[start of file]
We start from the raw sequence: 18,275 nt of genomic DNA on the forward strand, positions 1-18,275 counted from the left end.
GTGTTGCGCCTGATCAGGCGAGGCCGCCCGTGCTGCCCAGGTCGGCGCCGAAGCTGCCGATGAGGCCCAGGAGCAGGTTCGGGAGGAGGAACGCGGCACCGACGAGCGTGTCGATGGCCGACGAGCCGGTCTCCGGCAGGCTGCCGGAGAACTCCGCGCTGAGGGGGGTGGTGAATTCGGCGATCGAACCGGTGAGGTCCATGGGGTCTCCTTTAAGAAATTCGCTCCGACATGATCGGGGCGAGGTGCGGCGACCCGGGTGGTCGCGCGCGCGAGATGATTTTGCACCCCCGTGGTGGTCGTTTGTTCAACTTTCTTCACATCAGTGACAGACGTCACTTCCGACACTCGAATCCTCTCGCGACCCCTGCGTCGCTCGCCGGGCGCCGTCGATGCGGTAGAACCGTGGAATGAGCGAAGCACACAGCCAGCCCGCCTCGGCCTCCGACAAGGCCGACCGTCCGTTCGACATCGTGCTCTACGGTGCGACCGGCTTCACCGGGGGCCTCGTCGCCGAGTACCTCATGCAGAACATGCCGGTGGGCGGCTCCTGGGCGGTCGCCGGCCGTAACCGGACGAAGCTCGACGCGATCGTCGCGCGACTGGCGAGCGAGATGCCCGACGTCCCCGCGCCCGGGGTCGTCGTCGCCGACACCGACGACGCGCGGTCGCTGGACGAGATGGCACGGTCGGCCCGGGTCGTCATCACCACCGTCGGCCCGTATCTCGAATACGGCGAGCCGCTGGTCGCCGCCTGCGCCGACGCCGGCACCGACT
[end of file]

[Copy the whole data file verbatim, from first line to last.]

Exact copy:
We start from the raw sequence: 18,275 nt of genomic DNA on the forward strand, positions 1-18,275 counted from the left end.
GTGTTGCGCCTGATCAGGCGAGGCCGCCCGTGCTGCCCAGGTCGGCGCCGAAGCTGCCGATGAGGCCCAGGAGCAGGTTCGGGAGGAGGAACGCGGCACCGACGAGCGTGTCGATGGCCGACGAGCCGGTCTCCGGCAGGCTGCCGGAGAACTCCGCGCTGAGGGGGGTGGTGAATTCGGCGATCGAACCGGTGAGGTCCATGGGGTCTCCTTTAAGAAATTCGCTCCGACATGATCGGGGCGAGGTGCGGCGACCCGGGTGGTCGCGCGCGCGAGATGATTTTGCACCCCCGTGGTGGTCGTTTGTTCAACTTTCTTCACATCAGTGACAGACGTCACTTCCGACACTCGAATCCTCTCGCGACCCCTGCGTCGCTCGCCGGGCGCCGTCGATGCGGTAGAACCGTGGAATGAGCGAAGCACACAGCCAGCCCGCCTCGGCCTCCGACAAGGCCGACCGTCCGTTCGACATCGTGCTCTACGGTGCGACCGGCTTCACCGGGGGCCTCGTCGCCGAGTACCTCATGCAGAACATGCCGGTGGGCGGCTCCTGGGCGGTCGCCGGCCGTAACCGGACGAAGCTCGACGCGATCGTCGCGCGACTGGCGAGCGAGATGCCCGACGTCCCCGCGCCCGGGGTCGTCGTCGCCGACACCGACGACGCGCGGTCGCTGGACGAGATGGCACGGTCGGCCCGGGTCGTCATCACCACCGTCGGCCCGTATCTCGAATACGGCGAGCCGCTGGTCGCCGCCTGCGCCGACGCCGGCACCGACT